Top Ten Tuesday is a weekly meme created by The Broke and the Bookish and now hosted by Jana at That Artsy Reader Girl.
The rules are simple:
Each Tuesday, Jana assigns a new topic. Create your own Top Ten list that fits that topic – putting your unique spin on it if you want. Everyone is welcome to join but please link back to That Artsy Reader Girl in your own Top Ten Tuesday post. Add your name to the Linky widget on that day’s post so that everyone can check out other bloggers’ lists. Or if you don’t have a blog, just post your answers as a comment.
This week’s topic is Books I Wish I Had Read As a Child. Being of a certain age, there are lots of books that weren’t published when I was a child but, if they had been, I’m certain would have given me a more diverse reading experience than was available when I was growing up. Links from the titles will take you to the book description on Goodreads.
Harry Potter and the Philosopher’s Stone by J K Rowling – so I wouldn’t have to explain why I’ve never read any of the books in the series
Stormbreaker (Alex Rider #1) by Anthony Horowitz – to demonstrate that a teenager can compete with the best of them when it comes to dealing with baddies
War Horse by Michael Morpurgo – because I’d have learned more about the First World War by reading this than through any school history textbook
The Skylarks’ War by Hilary McKay – as above but with the added advantage of an early lesson in the correct use of apostrophes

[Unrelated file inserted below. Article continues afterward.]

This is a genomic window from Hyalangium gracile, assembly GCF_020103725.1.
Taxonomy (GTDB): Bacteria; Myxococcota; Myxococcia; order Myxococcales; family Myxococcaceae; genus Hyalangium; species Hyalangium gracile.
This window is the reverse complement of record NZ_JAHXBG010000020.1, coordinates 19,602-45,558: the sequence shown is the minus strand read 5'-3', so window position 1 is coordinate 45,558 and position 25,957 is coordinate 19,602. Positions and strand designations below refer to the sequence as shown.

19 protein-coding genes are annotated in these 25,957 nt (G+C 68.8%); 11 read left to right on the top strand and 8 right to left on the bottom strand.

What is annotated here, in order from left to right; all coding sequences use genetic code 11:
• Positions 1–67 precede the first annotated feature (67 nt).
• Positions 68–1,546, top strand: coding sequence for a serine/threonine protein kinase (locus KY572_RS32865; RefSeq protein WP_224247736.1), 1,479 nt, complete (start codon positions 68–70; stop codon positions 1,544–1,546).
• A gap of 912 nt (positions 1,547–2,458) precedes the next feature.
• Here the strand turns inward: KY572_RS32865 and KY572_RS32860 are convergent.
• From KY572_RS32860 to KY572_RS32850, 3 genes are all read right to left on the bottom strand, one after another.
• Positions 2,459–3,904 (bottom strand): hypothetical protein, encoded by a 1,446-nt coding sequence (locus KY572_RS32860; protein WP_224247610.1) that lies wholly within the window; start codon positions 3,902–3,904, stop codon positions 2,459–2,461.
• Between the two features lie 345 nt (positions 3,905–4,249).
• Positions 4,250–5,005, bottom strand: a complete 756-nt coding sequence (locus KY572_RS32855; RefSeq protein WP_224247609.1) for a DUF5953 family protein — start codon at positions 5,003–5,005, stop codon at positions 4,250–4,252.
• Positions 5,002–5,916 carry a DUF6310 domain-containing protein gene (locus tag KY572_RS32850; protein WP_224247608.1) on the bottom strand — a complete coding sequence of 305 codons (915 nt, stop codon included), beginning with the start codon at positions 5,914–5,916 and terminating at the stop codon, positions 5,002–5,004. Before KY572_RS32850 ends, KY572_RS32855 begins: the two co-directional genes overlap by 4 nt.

The Story of Tracy Beaker by Jacqueline Wilson – so I’d have understood what life was like for young people growing up in a children’s home
Other Words For Home by Jasmine Warga – to have gained a wider appreciation of what’s going on in the world through the experiences of a young Syrian refugee in the United States
Fish in a Tree by Lynda Mullaly Hunt – to understand a little of what it’s like to suffer from dyslexia
The Golden Compass (His Dark Materials #1) by Philip Pullman – so perhaps I may have developed an interest in the fantasy genre which has eluded me up until now
An Edwardian Christmas by John S. Goodall – because it contains just the sort of gorgeous pictures I would have loved to pore over
How It Works: The Husband by Jason Hazeley – because the Ladybird books I read as a child certainly didn’t give this sort of useful life information
What books do you wish you’d been able to read as a child?